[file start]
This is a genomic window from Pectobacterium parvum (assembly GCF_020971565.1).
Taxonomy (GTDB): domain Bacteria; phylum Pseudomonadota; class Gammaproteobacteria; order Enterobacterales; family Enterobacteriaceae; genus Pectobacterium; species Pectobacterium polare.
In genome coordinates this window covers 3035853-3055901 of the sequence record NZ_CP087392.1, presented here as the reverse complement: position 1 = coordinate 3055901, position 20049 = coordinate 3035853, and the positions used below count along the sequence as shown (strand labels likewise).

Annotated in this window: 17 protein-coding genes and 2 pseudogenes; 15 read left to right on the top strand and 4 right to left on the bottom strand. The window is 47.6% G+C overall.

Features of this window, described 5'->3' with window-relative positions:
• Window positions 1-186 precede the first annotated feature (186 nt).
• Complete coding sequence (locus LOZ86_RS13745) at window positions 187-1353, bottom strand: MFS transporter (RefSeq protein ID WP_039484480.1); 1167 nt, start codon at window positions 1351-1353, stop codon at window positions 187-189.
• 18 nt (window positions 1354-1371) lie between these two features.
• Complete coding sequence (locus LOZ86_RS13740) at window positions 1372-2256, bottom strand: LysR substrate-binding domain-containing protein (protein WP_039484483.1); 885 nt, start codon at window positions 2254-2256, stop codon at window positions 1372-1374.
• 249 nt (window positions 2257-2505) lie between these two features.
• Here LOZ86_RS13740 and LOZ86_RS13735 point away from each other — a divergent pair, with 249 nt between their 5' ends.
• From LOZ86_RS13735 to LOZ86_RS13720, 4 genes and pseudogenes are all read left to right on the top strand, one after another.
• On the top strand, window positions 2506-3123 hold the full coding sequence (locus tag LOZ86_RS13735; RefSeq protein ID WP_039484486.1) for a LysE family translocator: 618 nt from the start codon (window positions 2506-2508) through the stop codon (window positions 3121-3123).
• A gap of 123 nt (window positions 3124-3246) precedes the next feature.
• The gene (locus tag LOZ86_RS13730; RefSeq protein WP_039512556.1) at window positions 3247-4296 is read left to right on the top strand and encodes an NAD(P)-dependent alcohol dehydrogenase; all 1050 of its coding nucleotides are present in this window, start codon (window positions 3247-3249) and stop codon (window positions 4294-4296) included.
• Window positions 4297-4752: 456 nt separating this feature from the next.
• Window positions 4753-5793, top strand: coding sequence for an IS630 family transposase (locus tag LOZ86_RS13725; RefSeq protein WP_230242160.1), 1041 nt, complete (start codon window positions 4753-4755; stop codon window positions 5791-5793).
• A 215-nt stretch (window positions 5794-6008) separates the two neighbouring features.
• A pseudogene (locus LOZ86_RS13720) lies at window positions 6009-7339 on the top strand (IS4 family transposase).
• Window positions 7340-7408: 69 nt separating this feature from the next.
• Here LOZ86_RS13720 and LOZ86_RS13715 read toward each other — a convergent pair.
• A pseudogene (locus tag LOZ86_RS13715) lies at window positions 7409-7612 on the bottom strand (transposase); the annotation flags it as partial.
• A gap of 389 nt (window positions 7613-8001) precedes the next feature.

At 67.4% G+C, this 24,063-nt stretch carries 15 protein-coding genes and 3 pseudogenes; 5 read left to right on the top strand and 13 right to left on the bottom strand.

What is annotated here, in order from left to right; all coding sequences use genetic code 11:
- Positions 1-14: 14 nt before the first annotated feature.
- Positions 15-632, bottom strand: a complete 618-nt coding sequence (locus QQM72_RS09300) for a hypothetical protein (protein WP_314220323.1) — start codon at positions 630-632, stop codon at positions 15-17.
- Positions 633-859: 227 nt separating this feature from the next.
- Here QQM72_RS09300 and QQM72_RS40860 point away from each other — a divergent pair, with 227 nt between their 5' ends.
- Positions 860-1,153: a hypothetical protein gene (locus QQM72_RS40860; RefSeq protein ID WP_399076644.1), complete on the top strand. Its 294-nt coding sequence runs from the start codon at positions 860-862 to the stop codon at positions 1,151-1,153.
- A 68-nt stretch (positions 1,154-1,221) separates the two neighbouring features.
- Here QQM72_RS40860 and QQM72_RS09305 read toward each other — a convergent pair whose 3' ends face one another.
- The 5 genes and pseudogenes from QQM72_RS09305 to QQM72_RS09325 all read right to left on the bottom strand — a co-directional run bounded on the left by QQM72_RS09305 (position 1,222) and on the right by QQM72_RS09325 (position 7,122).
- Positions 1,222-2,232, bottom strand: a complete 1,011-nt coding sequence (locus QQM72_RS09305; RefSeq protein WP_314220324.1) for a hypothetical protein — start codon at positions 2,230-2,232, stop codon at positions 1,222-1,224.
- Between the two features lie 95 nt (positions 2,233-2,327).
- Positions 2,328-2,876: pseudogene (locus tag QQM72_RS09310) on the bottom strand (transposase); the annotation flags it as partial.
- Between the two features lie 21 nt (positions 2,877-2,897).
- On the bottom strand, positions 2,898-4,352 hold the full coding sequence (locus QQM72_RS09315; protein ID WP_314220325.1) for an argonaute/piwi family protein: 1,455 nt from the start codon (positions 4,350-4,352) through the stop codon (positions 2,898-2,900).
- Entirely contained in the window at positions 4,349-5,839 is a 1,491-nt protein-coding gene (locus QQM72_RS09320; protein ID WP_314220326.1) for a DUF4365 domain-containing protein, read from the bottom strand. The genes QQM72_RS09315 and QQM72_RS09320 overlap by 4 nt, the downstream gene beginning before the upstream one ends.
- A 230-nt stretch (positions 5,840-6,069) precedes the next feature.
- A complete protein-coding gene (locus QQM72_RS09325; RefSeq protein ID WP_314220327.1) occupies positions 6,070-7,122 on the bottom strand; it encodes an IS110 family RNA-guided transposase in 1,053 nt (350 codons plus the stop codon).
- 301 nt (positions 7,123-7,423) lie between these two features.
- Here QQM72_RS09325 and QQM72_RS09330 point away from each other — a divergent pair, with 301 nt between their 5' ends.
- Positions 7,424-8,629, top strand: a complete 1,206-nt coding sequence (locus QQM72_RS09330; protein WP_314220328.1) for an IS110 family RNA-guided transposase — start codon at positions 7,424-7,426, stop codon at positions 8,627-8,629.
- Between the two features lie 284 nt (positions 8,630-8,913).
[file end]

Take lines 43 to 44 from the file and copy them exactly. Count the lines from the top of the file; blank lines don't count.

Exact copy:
- Here QQM72_RS09325 and QQM72_RS09330 point away from each other — a divergent pair, with 301 nt between their 5' ends.
- Positions 7,424-8,629, top strand: a complete 1,206-nt coding sequence (locus QQM72_RS09330; protein WP_314220328.1) for an IS110 family RNA-guided transposase — start codon at positions 7,424-7,426, stop codon at positions 8,627-8,629.